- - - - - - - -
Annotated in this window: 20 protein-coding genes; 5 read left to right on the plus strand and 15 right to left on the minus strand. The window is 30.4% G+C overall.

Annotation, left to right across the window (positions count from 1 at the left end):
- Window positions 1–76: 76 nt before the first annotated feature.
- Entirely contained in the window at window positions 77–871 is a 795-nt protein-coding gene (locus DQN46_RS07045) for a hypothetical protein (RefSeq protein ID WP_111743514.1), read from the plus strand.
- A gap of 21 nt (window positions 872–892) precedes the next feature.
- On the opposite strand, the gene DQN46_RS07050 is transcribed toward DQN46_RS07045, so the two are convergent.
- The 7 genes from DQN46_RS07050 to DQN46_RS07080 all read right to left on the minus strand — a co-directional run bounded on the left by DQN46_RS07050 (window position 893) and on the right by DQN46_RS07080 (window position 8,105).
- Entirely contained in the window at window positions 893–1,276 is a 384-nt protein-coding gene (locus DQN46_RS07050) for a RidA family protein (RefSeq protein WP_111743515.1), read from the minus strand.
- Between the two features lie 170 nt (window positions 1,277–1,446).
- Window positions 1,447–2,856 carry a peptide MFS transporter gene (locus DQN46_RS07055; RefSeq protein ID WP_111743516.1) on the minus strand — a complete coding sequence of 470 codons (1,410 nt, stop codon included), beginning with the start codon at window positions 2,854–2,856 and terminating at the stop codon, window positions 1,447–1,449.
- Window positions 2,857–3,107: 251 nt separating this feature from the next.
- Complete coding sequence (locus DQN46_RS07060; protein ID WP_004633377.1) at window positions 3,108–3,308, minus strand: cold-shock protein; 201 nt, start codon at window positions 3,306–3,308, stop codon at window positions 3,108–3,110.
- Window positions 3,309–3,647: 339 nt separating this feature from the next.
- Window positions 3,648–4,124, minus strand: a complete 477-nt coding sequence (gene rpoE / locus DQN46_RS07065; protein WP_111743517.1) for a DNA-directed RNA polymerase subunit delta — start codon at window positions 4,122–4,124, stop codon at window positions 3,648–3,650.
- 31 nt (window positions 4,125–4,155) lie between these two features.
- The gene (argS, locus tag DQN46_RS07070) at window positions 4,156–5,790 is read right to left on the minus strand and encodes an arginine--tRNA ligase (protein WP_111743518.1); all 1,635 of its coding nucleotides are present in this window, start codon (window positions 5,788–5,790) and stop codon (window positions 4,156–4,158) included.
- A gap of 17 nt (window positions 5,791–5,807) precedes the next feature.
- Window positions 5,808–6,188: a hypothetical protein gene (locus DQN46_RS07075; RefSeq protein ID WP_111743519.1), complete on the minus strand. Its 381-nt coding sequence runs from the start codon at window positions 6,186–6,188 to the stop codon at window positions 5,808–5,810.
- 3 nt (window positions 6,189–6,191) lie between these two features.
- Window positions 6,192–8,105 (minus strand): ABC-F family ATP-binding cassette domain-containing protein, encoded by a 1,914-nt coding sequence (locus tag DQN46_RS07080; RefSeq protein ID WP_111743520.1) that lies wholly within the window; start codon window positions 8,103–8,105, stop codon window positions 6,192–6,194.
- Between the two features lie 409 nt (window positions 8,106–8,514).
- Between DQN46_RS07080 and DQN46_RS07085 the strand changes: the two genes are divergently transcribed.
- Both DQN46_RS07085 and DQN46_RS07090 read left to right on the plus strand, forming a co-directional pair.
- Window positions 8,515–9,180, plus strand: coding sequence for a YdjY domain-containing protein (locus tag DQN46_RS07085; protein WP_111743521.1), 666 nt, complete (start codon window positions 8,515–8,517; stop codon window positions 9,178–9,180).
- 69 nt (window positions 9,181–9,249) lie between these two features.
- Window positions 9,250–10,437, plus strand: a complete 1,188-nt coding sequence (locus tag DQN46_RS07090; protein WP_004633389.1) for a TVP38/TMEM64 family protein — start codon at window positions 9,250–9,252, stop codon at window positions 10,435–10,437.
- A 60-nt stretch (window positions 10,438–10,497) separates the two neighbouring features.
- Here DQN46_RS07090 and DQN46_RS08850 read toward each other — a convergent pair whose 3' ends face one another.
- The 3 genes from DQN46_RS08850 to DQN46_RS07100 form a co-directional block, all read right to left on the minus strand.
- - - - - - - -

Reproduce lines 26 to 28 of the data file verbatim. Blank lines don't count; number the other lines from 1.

- Window positions 9,250–10,437, plus strand: a complete 1,188-nt coding sequence (locus tag DQN46_RS07090; protein WP_004633389.1) for a TVP38/TMEM64 family protein — start codon at window positions 9,250–9,252, stop codon at window positions 10,435–10,437.
- A 60-nt stretch (window positions 10,438–10,497) separates the two neighbouring features.
- Here DQN46_RS07090 and DQN46_RS08850 read toward each other — a convergent pair whose 3' ends face one another.